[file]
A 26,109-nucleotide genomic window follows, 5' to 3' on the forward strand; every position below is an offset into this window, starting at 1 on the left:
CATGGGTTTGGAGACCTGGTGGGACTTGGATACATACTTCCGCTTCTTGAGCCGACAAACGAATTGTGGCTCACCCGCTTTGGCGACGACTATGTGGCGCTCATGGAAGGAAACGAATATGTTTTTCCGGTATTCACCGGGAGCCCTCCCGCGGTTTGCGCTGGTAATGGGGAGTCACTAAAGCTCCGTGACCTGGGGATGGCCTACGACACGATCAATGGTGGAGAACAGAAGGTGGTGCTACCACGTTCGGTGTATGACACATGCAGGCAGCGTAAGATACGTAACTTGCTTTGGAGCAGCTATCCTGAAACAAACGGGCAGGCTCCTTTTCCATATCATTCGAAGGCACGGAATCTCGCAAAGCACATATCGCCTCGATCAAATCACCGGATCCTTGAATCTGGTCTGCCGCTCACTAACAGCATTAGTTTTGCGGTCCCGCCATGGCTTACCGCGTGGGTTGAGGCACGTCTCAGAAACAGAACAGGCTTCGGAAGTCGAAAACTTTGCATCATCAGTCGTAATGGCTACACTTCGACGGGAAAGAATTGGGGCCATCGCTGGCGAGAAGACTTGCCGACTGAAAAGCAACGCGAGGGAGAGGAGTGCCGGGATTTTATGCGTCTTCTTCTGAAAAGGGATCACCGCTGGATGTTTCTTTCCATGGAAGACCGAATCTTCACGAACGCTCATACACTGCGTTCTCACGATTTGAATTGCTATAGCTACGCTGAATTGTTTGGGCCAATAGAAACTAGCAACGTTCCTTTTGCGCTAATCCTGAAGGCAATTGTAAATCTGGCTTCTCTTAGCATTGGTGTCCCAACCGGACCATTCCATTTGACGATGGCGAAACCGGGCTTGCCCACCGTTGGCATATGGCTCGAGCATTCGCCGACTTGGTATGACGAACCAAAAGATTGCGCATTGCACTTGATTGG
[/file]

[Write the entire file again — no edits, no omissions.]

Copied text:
A 26,109-nucleotide genomic window follows, 5' to 3' on the forward strand; every position below is an offset into this window, starting at 1 on the left:
CATGGGTTTGGAGACCTGGTGGGACTTGGATACATACTTCCGCTTCTTGAGCCGACAAACGAATTGTGGCTCACCCGCTTTGGCGACGACTATGTGGCGCTCATGGAAGGAAACGAATATGTTTTTCCGGTATTCACCGGGAGCCCTCCCGCGGTTTGCGCTGGTAATGGGGAGTCACTAAAGCTCCGTGACCTGGGGATGGCCTACGACACGATCAATGGTGGAGAACAGAAGGTGGTGCTACCACGTTCGGTGTATGACACATGCAGGCAGCGTAAGATACGTAACTTGCTTTGGAGCAGCTATCCTGAAACAAACGGGCAGGCTCCTTTTCCATATCATTCGAAGGCACGGAATCTCGCAAAGCACATATCGCCTCGATCAAATCACCGGATCCTTGAATCTGGTCTGCCGCTCACTAACAGCATTAGTTTTGCGGTCCCGCCATGGCTTACCGCGTGGGTTGAGGCACGTCTCAGAAACAGAACAGGCTTCGGAAGTCGAAAACTTTGCATCATCAGTCGTAATGGCTACACTTCGACGGGAAAGAATTGGGGCCATCGCTGGCGAGAAGACTTGCCGACTGAAAAGCAACGCGAGGGAGAGGAGTGCCGGGATTTTATGCGTCTTCTTCTGAAAAGGGATCACCGCTGGATGTTTCTTTCCATGGAAGACCGAATCTTCACGAACGCTCATACACTGCGTTCTCACGATTTGAATTGCTATAGCTACGCTGAATTGTTTGGGCCAATAGAAACTAGCAACGTTCCTTTTGCGCTAATCCTGAAGGCAATTGTAAATCTGGCTTCTCTTAGCATTGGTGTCCCAACCGGACCATTCCATTTGACGATGGCGAAACCGGGCTTGCCCACCGTTGGCATATGGCTCGAGCATTCGCCGACTTGGTATGACGAACCAAAAGATTGCGCATTGCACTTGATTGG